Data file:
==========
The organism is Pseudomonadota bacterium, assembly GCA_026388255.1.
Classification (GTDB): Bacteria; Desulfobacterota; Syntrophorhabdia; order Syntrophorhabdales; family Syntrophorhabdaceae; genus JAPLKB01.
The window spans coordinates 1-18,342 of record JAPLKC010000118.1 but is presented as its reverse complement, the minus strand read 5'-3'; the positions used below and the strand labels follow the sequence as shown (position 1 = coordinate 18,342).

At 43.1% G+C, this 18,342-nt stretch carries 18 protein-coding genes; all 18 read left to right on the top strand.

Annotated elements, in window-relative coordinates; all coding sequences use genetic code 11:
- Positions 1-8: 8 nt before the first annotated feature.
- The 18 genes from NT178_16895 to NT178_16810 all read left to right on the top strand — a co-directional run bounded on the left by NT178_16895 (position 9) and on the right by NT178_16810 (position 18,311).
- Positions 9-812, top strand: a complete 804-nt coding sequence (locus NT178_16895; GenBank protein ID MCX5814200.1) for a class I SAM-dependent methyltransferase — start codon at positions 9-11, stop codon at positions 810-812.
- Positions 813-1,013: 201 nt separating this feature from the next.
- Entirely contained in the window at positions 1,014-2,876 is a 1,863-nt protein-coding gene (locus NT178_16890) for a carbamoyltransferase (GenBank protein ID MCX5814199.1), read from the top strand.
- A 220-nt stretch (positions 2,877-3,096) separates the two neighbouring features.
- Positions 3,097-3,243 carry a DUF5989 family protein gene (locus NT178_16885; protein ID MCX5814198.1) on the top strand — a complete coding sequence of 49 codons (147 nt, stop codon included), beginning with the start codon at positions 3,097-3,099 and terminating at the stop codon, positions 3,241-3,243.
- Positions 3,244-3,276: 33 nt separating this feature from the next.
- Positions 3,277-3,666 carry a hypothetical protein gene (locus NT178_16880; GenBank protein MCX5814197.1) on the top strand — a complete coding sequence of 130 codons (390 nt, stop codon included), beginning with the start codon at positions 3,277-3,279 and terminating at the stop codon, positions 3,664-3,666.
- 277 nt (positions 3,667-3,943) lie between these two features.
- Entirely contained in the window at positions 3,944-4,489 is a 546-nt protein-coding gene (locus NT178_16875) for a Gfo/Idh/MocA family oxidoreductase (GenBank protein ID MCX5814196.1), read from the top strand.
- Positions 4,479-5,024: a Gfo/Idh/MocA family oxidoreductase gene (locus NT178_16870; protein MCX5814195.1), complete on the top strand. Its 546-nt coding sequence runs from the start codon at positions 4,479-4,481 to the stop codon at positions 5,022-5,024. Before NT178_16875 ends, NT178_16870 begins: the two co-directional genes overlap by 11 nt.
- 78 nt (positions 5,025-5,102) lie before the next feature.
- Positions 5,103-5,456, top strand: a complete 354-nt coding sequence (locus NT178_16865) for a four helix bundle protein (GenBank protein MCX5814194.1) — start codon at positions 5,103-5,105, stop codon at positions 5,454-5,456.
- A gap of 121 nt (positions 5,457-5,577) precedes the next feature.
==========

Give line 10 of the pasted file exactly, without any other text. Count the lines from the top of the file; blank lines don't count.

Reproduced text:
- Entirely contained in the window at positions 1,014-2,876 is a 1,863-nt protein-coding gene (locus NT178_16890) for a carbamoyltransferase (GenBank protein ID MCX5814199.1), read from the top strand.